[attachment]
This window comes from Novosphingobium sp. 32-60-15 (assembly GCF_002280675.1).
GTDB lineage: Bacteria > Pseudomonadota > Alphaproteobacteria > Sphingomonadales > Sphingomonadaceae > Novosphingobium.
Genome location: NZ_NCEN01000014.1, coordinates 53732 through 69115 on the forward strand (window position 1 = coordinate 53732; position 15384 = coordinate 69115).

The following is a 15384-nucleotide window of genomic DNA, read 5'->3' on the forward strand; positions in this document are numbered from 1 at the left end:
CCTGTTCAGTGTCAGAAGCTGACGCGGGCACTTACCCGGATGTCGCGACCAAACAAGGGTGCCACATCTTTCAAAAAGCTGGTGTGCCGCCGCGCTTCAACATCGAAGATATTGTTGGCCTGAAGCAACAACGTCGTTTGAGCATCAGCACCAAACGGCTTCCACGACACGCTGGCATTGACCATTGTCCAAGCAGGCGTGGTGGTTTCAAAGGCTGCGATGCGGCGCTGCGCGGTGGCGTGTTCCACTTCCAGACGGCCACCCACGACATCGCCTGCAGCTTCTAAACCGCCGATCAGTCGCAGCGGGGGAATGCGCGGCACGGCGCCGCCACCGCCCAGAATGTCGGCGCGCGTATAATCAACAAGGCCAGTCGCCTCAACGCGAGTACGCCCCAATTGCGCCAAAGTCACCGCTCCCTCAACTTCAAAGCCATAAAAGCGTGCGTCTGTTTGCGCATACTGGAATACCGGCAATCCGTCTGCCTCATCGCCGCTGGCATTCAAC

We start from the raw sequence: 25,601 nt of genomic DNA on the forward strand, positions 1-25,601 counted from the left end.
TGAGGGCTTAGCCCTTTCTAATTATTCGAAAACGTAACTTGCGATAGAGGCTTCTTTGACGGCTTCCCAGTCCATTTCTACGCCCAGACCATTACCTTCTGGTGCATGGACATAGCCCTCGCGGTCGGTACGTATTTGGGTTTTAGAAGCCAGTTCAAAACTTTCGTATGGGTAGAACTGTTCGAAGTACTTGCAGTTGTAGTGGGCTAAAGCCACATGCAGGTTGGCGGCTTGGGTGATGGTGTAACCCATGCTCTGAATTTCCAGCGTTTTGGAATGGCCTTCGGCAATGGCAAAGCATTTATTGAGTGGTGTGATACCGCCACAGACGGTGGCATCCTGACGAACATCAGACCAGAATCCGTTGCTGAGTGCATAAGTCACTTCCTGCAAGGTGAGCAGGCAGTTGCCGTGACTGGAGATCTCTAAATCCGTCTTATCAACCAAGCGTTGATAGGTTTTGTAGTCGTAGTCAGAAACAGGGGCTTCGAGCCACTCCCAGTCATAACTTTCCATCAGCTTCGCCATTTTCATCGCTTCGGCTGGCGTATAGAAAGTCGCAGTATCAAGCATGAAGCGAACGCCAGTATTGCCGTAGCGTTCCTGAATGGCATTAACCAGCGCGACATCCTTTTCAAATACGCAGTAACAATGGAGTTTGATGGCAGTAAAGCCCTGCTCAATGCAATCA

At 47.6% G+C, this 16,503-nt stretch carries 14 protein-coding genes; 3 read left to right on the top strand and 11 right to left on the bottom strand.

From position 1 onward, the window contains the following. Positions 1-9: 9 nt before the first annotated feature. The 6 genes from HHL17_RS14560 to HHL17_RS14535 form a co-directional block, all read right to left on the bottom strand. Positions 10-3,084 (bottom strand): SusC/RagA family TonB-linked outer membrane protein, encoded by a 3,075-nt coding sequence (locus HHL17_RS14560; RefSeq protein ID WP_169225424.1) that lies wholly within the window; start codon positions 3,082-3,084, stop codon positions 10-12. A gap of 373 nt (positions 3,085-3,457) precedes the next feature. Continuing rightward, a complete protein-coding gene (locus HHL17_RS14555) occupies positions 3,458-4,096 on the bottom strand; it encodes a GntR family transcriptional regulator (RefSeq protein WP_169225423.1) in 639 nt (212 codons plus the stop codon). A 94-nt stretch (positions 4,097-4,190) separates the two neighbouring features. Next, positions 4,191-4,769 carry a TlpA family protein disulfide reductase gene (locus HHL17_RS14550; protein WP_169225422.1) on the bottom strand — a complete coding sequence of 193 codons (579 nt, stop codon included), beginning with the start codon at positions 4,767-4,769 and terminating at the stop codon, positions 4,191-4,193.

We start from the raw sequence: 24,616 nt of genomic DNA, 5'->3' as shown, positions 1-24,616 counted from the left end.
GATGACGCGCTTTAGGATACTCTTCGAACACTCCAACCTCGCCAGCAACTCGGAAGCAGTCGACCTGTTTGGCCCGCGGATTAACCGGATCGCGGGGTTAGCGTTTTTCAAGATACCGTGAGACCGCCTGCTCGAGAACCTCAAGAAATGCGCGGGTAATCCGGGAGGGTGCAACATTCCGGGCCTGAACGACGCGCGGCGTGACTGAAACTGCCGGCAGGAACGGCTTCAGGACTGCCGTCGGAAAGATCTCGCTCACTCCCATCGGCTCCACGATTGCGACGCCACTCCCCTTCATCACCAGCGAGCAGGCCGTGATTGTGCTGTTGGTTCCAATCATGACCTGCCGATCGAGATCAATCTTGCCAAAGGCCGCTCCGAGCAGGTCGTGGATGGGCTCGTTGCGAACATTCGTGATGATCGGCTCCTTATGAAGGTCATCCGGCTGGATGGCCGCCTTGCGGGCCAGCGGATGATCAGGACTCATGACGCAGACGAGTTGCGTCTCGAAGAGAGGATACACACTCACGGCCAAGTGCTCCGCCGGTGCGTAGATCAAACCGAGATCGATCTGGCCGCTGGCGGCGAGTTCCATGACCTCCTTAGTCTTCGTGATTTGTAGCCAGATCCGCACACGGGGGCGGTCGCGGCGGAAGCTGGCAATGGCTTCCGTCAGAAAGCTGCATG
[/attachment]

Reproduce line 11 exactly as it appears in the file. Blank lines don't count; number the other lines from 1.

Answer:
GATGACGCGCTTTAGGATACTCTTCGAACACTCCAACCTCGCCAGCAACTCGGAAGCAGTCGACCTGTTTGGCCCGCGGATTAACCGGATCGCGGGGTTAGCGTTTTTCAAGATACCGTGAGACCGCCTGCTCGAGAACCTCAAGAAATGCGCGGGTAATCCGGGAGGGTGCAACATTCCGGGCCTGAACGACGCGCGGCGTGACTGAAACTGCCGGCAGGAACGGCTTCAGGACTGCCGTCGGAAAGATCTCGCTCACTCCCATCGGCTCCACGATTGCGACGCCACTCCCCTTCATCACCAGCGAGCAGGCCGTGATTGTGCTGTTGGTTCCAATCATGACCTGCCGATCGAGATCAATCTTGCCAAAGGCCGCTCCGAGCAGGTCGTGGATGGGCTCGTTGCGAACATTCGTGATGATCGGCTCCTTATGAAGGTCATCCGGCTGGATGGCCGCCTTGCGGGCCAGCGGATGATCAGGACTCATGACGCAGACGAGTTGCGTCTCGAAGAGAGGATACACACTCACGGCCAAGTGCTCCGCCGGTGCGTAGATCAAACCGAGATCGATCTGGCCGCTGGCGGCGAGTTCCATGACCTCCTTAGTCTTCGTGATTTGTAGCCAGATCCGCACACGGGGGCGGTCGCGGCGGAAGCTGGCAATGGCTTCCGTCAGAAAGCTGCATG